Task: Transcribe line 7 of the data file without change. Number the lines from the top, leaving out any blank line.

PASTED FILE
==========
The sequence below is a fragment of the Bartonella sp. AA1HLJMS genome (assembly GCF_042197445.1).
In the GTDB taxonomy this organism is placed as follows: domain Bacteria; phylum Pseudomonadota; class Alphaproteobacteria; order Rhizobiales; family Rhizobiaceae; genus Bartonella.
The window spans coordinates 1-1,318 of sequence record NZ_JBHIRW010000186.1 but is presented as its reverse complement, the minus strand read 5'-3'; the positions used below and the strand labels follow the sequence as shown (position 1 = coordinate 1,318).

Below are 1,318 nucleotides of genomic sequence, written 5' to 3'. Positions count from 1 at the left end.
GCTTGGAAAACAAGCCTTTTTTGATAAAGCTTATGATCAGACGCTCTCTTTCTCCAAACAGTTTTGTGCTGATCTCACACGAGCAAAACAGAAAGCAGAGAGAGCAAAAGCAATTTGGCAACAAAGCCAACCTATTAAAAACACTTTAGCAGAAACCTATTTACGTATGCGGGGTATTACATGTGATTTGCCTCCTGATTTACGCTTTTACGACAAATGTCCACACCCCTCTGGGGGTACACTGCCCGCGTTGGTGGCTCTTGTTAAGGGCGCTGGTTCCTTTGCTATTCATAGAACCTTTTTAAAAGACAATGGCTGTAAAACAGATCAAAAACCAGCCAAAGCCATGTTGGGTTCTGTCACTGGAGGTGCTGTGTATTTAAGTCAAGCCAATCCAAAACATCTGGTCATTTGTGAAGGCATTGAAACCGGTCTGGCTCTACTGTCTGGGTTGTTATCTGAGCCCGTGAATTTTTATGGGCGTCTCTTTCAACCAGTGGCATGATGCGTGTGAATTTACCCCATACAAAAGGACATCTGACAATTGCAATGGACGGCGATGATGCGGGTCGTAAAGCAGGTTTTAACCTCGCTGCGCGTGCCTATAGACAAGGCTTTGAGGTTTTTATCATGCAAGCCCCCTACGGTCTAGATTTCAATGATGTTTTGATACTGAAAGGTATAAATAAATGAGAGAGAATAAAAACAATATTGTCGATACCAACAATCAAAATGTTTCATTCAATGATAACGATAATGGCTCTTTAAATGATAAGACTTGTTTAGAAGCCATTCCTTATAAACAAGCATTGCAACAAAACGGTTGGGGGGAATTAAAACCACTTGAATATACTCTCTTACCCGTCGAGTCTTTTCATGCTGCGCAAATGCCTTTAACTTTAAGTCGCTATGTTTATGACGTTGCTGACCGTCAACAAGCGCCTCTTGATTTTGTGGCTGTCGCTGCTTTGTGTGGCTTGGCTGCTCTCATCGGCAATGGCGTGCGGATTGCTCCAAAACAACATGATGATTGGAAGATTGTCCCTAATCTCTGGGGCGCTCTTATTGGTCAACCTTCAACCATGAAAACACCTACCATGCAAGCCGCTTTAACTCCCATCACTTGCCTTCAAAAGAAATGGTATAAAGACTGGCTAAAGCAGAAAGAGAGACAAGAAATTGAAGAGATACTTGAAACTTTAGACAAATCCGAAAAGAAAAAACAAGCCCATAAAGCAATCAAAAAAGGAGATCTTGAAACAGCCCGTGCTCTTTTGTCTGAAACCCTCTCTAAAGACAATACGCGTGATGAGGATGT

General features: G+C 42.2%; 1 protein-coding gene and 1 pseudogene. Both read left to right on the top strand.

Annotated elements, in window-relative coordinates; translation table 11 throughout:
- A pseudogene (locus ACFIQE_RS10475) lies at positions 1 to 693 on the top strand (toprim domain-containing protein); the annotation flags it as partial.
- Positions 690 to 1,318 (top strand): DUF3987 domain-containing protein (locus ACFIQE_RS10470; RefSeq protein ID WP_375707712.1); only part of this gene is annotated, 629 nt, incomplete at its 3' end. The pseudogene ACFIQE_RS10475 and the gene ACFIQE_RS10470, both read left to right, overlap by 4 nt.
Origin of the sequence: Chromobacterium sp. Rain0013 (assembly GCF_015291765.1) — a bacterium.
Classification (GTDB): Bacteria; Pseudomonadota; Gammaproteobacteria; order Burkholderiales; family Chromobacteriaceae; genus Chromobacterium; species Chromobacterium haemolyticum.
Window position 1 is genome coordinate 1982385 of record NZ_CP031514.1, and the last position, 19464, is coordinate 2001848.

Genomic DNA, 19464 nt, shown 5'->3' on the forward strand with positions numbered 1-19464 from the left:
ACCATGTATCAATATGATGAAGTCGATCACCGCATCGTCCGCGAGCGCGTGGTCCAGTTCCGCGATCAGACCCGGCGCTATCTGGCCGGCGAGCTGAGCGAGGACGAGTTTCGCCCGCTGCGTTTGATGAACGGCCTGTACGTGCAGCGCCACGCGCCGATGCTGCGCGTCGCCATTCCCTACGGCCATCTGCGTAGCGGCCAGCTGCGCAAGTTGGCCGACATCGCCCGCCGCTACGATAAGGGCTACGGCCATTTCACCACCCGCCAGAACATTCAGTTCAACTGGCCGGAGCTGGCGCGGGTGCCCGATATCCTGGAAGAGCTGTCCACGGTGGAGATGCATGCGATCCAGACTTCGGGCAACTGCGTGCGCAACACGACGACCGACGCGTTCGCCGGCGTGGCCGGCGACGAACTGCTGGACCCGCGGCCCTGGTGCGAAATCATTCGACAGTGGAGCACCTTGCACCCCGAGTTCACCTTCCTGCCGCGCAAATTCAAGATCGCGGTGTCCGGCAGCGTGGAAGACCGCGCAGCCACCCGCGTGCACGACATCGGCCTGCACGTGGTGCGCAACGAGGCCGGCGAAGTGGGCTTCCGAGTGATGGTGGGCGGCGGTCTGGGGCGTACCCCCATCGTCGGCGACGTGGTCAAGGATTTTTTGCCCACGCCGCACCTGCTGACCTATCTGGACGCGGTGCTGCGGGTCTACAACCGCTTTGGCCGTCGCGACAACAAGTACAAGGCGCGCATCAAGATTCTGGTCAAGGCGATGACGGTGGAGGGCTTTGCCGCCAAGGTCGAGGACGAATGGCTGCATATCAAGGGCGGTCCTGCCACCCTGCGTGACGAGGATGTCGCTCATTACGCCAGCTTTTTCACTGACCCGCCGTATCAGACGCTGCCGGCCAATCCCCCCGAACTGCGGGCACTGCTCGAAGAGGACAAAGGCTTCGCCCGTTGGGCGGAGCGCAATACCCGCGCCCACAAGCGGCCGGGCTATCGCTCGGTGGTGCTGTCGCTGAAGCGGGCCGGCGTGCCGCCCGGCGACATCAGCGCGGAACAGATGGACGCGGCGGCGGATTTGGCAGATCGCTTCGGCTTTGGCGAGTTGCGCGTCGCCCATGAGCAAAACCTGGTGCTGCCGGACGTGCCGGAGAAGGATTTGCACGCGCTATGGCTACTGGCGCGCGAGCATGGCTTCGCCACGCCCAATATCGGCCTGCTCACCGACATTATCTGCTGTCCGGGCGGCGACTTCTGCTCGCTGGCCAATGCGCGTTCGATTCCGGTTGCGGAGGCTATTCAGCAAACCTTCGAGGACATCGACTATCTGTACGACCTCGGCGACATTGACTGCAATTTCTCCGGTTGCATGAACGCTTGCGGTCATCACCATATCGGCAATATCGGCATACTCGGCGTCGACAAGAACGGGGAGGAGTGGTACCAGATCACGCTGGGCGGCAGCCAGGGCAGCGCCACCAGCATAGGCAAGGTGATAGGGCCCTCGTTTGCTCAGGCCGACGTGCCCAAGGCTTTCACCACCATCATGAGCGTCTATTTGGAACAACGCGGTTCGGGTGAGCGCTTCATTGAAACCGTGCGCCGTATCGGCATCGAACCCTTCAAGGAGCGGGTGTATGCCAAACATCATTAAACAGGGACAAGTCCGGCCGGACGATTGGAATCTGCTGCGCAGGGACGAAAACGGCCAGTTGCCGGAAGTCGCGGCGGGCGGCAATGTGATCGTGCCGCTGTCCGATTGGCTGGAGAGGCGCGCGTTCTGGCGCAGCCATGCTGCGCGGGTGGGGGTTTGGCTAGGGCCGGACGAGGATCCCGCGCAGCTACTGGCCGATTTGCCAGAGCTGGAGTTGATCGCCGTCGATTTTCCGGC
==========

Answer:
Annotated elements, in window-relative coordinates; translation table 11 throughout: